Since the IEEE’s adoption of SystemVerilog as IEEE Standard 1800-2005, and EDA vendors’ subsequent release of products supporting that standard, the semiconductor verification teams my company serves have been disappointed by the reality of what’s been delivered. But with the recent announcement of the Open Verification Methodology (OVM), all that is about to change.
Some would argue that from the outset, SystemVerilog provided everything a verification engineer would want from a standard language aimed at hardware designs. Under the SystemVerilog umbrella was an object-oriented programming model, constrained-random test generation, assertions, coverage measurement, and advanced data types, to name but a few (view the chart here).
Yet, the biggest potential win was at the business end of the industry. SystemVerilog promised to reduce costs and enhance productivity via project, resource, and infrastructure management improvements.
Verification had been the “long pole in the tent” for a number of years, but the problem grew to consume 60% to 70% of a given development schedule. SystemVerilog promised to level the playing field to open competition, and therefore encourage innovation that would break the “verification bottleneck.” In addition, as this open language gained support from the major EDA vendors, industry observers predicted the emergence of a portable verification environment. As a result, companies like XenoTech Software could provide verification IP (VIP) with an economy of scale created through verification interoperable development, deployment, and reuse.
Where the Standard Left Us
The pros and cons of one verification language over another can be argued, but the major inhibitor to mass adoption of SystemVerilog was where implementation let us down on the latter half of the promise—cross-platform portability and infrastructure cost reduction.
Each EDA vendor’s simulator supported a different class library. Therefore, a testbench or a piece of VIP developed for one simulator in SystemVerilog could not be compiled and run on a simulator from another vendor.
This fundamental incompatibility stressed both sides of the supply-and-demand equation. On one side, the semiconductor vendors were still locked into the simulator they chose, despite the promise of openness in SystemVerilog. On the other side, VIP vendors remained burdened with the cost of producing vendor-specific products to support the adoption of one class library over another. Both sides were locked into disconnected design chains laden with the costs of supporting multiple class libraries.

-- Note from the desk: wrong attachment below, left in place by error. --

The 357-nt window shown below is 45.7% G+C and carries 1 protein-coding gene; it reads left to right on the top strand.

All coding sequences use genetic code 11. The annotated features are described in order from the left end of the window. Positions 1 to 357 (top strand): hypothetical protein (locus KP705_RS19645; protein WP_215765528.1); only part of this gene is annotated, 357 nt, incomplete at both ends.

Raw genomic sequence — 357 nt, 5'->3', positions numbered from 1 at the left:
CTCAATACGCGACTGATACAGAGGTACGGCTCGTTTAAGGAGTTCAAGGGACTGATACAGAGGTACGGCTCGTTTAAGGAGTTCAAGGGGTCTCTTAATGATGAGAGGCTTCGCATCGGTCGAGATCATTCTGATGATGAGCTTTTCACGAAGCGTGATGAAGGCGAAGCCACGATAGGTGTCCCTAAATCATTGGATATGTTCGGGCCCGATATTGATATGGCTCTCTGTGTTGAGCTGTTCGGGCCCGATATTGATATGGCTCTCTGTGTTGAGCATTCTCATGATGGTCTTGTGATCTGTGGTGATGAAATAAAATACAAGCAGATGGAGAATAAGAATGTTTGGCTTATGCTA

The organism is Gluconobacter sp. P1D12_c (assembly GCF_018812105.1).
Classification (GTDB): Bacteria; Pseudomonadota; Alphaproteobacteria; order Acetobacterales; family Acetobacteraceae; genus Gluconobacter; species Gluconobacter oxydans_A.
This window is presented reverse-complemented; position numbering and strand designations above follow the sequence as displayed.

The result was no real competition, little innovation, and a slowed transition to a promising new point on the verification productivity curve.
What OVM Gives Us
Cadence Design Systems’ and Mentor Graphics’ collaboration to create the Open Verification Methodology (OVM) will deliver on both parts of the SystemVerilog promise for at least two of the three main simulation and verification tool chains. Further, the OVM retains designers’ familiar and complete verification environment, but breaks from the traditional in three important ways (see the figure).
A unified and open-source class library:
Both companies have committed to make available a single SystemVerilog class library in open source. Leveraging the widely accepted Apache 2.0 licensing model, the OVM Class Library license will simply require preservation of the copyright notice and disclaimer regardless of whether users apply it in open or proprietary development. While the process for further development of the library is still to be determined, the intent is to make all advances made by either company interoperable and open.
In addition to combining the openness of the class library with the ongoing commitment to make their simulators strictly IEEE-1800 compliant and interoperable, Cadence and Mentor are making the verification environment portable and transparent across their simulators. Both companies will also verify OVM interoperability between the Cadence Incisive and Mentor Graphics Questa Verification Platforms. These three points free engineering managers to focus on adopting the methodology, resources, and practicalities of getting a chip out on time instead of wrestling with tool and language incompatibilities.
A single verification-IP development environment:
OVM empowers VIP vendors to invest their resources in a methodology without loading the opportunity costs onto a decision that could make or break the company. Now VIP vendors can focus all of their resources on innovation and provide value through increased productivity, quality, and shorter verification schedules for their customers.
Moreover, OVM ensures interoperability with other higher-level languages, such as SystemC, e, Verilog and VHDL. This key attribute ensures reuse of existing VIP, bus-functional models (BFMs), and test benches as the verification team moves up through system and abstraction hierarchies.
The Open Verification Methodology represents an opportunity for SystemVerilog to deliver on its original promise. Verification engineers are supplied with a comprehensive methodology and programming model that’s built on a standard high-level language. All of these are essential to solving complex verification challenges, regardless of the simulator.
Verification IP vendors gain a single methodology with which to compete on innovation, quality, and the reliability of their wares. Verification and project management can focus resources and internal practices on a single environment. And verification flows can be unified across projects and across teams to reduce software and support costs, resulting in the efficiencies throughout the design chain.